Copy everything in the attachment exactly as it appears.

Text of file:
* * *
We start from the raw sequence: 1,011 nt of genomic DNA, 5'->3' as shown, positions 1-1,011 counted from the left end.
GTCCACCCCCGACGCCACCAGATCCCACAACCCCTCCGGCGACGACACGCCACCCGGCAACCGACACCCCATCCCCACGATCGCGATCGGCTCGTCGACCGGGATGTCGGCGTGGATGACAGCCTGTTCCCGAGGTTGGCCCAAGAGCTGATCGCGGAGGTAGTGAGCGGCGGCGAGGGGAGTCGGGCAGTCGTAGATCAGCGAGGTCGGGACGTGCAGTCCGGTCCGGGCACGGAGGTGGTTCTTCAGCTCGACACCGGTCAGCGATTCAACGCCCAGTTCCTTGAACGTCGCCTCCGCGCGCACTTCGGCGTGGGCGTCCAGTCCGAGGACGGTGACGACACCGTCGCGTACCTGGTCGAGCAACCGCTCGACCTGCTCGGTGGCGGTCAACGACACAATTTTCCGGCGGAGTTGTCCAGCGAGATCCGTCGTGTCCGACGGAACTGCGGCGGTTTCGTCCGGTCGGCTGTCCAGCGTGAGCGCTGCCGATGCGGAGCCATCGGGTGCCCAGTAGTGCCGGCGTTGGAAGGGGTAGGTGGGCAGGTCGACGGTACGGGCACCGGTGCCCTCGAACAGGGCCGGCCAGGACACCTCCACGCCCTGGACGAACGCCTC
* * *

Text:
We start from the raw sequence: 1,011 nt of genomic DNA, 5'->3' as shown, positions 1-1,011 counted from the left end.
GTCCACCCCCGACGCCACCAGATCCCACAACCCCTCCGGCGACGACACGCCACCCGGCAACCGACACCCCATCCCCACGATCGCGATCGGCTCGTCGACCGGGATGTCGGCGTGGATGACAGCCTGTTCCCGAGGTTGGCCCAAGAGCTGATCGCGGAGGTAGTGAGCGGCGGCGAGGGGAGTCGGGCAGTCGTAGATCAGCGAGGTCGGGACGTGCAGTCCGGTCCGGGCACGGAGGTGGTTCTTCAGCTCGACACCGGTCAGCGATTCAACGCCCAGTTCCTTGAACGTCGCCTCCGCGCGCACTTCGGCGTGGGCGTCCAGTCCGAGGACGGTGACGACACCGTCGCGTACCTGGTCGAGCAACCGCTCGACCTGCTCGGTGGCGGTCAACGACACAATTTTCCGGCGGAGTTGTCCAGCGAGATCCGTCGTGTCCGACGGAACTGCGGCGGTTTCGTCCGGTCGGCTGTCCAGCGTGAGCGCTGCCGATGCGGAGCCATCGGGTGCCCAGTAGTGCCGGCGTTGGAAGGGGTAGGTGGGCAGGTCGACGGTACGGGCACCGGTGCCCTCGAACAGGGCCGGCCAGGACACCTCCACGCCCTGGACGAACGCCTC